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Honorable mention

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The idea of identity is thoroughly debated by a plethora of philosophers, and it is also a subject that non-scholars question and battle within themselves as well. For those in marginalized communities, whether they are Hispanic, African American, LGBTQ, identity is extremely complex and comes with extreme political, socio-economic, and physiological implications as well. In our current climate these identity questions play out in discussions over critical race theory, immigration policies like DACA, and so many other grave issues. Latinx philosophers take conversations about identity seriously and ask questions such as what is Latina identity really? Is Latina mestiza identity fundamentally a being-in-worlds? Specifically, this paper will focus on the answers to these questions offered by Mariana Ortega in her book In-Between: Latina Feminist Phenomenology, Multiplicity and the Self and Maria Lugones’s articles “The Heterosexual Modern/Gender System” and “Decolonizing Feminism.” First, I discuss Ortega’s answers to these questions. Second, I discuss Lugones’s answers to these questions. Third, I discuss one decolonial objection raised against Ortega’s theory of Latina identity. Fourth, I offer an Ortega-type response to the objection. Fifth, I determine whether Ortega offers a convincing response to the diminish the force of the decolonial objection. I argue Ortega has not offered a convincing response to the decolonial objection. These two philosophers encapsulate the many contentious areas and different perspectives there are, not just with the idea of identity in general, but more specifically, Latina identities and how they are seen in society and throughout history.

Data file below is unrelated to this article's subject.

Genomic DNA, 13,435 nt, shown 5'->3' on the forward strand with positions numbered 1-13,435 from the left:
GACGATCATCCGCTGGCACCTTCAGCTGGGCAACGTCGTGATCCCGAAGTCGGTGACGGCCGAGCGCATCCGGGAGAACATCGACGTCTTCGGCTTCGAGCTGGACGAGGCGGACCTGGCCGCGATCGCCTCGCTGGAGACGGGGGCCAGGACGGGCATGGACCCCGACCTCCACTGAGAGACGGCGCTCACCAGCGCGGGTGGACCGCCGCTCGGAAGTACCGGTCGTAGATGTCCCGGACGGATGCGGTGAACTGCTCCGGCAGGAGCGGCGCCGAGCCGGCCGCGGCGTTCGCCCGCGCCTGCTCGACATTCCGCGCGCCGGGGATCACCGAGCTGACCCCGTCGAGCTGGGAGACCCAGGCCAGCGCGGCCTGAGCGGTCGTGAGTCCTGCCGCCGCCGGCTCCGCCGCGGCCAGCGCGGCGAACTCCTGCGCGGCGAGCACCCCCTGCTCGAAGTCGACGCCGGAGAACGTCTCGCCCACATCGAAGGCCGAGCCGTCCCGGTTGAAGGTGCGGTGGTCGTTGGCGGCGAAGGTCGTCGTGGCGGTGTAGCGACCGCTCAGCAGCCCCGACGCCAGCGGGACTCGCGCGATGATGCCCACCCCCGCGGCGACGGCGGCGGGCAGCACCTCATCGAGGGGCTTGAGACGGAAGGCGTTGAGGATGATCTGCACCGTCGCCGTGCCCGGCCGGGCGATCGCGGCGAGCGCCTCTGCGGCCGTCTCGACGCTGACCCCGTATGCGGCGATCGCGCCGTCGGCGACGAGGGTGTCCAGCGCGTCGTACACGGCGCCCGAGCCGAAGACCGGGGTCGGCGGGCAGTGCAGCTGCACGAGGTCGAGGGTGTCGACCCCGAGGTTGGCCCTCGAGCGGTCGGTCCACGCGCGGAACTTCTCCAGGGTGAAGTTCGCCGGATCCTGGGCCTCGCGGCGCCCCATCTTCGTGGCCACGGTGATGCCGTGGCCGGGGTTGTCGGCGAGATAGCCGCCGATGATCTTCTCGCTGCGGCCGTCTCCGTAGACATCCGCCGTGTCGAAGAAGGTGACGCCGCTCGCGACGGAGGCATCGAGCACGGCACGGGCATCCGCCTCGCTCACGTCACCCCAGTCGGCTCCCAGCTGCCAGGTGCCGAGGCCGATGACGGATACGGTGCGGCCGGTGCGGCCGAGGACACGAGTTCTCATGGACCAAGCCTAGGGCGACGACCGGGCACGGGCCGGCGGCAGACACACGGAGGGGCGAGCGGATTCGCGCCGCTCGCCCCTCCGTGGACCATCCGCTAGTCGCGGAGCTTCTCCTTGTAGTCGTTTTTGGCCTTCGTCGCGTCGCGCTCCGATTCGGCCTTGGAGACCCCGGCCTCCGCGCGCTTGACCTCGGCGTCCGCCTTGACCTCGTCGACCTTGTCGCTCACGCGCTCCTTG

Feminist, Gender, and Sexuality Studies | Women's History


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